The research team from Cambridge (see above) indicate that there are two modes to a steam whistle: i. the Helmholtz resonance phase and ii. the vortex shedding phase that radiates sound at the frequency of the upstream neck of the kettle. For the Helmholtz  phase (using the equation above) I found a resonance frequency range between 1400Hz and 2500Hz. This range is a result of effective length approximations and the corrections for speed of sound at various temperatures in steam and air. The Helmholtz resonance equation was found to be in the following form:

full_tea_kettle.jpg
the variable λ acts as a correction to the speed of sound to account for increases in temperature and pressure in the steam whistle.
Tea kettle neck profile - the upstream neck is the proposed mechanism for the standing wave frequency found for high reynolds numbers.

Tea kettle neck profile - the upstream neck is the proposed mechanism for the standing wave frequency found for high reynolds numbers.

Next, I attempted to find the second phase of the kettle whistle: the point where it approaches a pseudo-steady state. This was suggested again by the Cambridge researchers. The approach is simple: assume the constant  whistle of the kettle is caused by radiation from a jet produced by the turbulent ejection from the upstream neck through the whistle and out of the end of the whistle hole. The suggestion intimates that the sound that is heard at the final stage of the boiling water in the kettle is due to the standing waves setup in the neck of the kettle being radiated out from the whistle - which is contrary to the belief that the first stage of the kettle noise is due to a Helmholtz resonance.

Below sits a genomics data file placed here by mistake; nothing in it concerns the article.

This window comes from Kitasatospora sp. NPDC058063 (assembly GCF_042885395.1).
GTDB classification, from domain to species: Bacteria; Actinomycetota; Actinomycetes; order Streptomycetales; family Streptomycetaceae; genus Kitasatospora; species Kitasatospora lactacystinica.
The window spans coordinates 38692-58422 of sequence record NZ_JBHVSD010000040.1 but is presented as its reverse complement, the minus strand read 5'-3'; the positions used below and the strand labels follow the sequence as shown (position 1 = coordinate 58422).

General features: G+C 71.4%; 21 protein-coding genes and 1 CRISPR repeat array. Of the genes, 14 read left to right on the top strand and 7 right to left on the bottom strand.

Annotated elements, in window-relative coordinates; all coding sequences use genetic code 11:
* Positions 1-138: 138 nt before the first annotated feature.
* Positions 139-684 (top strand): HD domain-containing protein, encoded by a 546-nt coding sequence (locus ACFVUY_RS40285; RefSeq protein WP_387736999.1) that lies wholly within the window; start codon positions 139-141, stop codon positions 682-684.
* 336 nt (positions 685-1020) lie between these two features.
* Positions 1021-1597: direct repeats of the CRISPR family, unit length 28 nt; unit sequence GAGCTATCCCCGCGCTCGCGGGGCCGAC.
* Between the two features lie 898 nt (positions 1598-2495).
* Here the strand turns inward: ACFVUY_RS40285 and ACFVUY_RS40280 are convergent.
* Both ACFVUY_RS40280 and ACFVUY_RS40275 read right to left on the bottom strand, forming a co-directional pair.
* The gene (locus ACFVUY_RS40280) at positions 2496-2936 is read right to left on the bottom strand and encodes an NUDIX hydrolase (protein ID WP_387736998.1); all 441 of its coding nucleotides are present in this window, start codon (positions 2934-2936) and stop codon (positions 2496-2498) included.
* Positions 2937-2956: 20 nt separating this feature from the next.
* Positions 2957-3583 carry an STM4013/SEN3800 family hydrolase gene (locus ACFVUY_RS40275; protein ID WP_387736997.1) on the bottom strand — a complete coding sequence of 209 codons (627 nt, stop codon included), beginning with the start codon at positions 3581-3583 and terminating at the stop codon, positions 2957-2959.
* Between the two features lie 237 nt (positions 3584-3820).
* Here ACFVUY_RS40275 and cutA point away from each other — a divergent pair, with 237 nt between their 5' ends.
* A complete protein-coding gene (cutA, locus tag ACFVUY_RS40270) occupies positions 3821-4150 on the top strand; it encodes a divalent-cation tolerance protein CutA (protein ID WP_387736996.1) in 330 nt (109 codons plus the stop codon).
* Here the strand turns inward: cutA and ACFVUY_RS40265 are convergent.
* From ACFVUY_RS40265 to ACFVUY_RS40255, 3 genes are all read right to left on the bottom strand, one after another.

This assumption of standing waves produced by the neck geometry is carried out by utilizing the standing wave equation derived earlier for a half-open, half-closed pipe: 

CodeCogsEqn-24.png

For the tea kettle, the length is assumed to be the length of the yellow neck shown above in the photo. The speed of sound is again variable, as we don't know the exact temperature or pressure within the kettle. The fundamental frequency of the system during its steady state should therefore fall between 1700Hz and 2500Hz. And now that the calculations are finished, I will focus on the experimental verification and results from collecting data from several steam whistle measurements. 


Investigating A Tea Kettle and its Acoustic Signature

Below is a recording that I made of the tea kettle in my apartment (apologies for the low-quality video). Beneath the video is the real-time spectrogram (frequency vs time plot) that show the frequency behavior of the kettle as it begins to heat up and ultimately reach its peak whistle. After several iterations of heating the kettle, the behavior seen in the video and spectrogram is consistent and repeatable. The characteristic behavior of the kettle is as follows: 

  1. kettle starts to heat up - no loud acoustic emission